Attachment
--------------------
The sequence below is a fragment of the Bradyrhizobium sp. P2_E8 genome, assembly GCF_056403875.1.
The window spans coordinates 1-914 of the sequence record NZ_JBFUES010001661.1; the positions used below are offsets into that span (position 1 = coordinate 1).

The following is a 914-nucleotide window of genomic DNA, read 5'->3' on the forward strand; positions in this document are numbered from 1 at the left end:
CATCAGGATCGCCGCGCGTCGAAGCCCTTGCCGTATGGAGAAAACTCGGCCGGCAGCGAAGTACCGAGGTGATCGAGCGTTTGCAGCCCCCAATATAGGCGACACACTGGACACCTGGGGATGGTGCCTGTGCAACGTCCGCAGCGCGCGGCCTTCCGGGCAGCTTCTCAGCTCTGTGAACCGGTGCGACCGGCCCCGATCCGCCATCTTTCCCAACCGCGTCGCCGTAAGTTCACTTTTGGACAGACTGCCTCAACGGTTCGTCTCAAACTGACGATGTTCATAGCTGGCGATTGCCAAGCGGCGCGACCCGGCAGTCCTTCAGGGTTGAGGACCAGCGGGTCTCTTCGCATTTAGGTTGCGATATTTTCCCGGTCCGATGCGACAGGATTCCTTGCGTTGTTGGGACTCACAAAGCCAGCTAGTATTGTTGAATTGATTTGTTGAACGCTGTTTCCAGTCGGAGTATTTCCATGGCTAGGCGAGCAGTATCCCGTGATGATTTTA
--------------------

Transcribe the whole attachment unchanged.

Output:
The sequence below is a fragment of the Bradyrhizobium sp. P2_E8 genome, assembly GCF_056403875.1.
The window spans coordinates 1-914 of the sequence record NZ_JBFUES010001661.1; the positions used below are offsets into that span (position 1 = coordinate 1).

The following is a 914-nucleotide window of genomic DNA, read 5'->3' on the forward strand; positions in this document are numbered from 1 at the left end:
CATCAGGATCGCCGCGCGTCGAAGCCCTTGCCGTATGGAGAAAACTCGGCCGGCAGCGAAGTACCGAGGTGATCGAGCGTTTGCAGCCCCCAATATAGGCGACACACTGGACACCTGGGGATGGTGCCTGTGCAACGTCCGCAGCGCGCGGCCTTCCGGGCAGCTTCTCAGCTCTGTGAACCGGTGCGACCGGCCCCGATCCGCCATCTTTCCCAACCGCGTCGCCGTAAGTTCACTTTTGGACAGACTGCCTCAACGGTTCGTCTCAAACTGACGATGTTCATAGCTGGCGATTGCCAAGCGGCGCGACCCGGCAGTCCTTCAGGGTTGAGGACCAGCGGGTCTCTTCGCATTTAGGTTGCGATATTTTCCCGGTCCGATGCGACAGGATTCCTTGCGTTGTTGGGACTCACAAAGCCAGCTAGTATTGTTGAATTGATTTGTTGAACGCTGTTTCCAGTCGGAGTATTTCCATGGCTAGGCGAGCAGTATCCCGTGATGATTTTA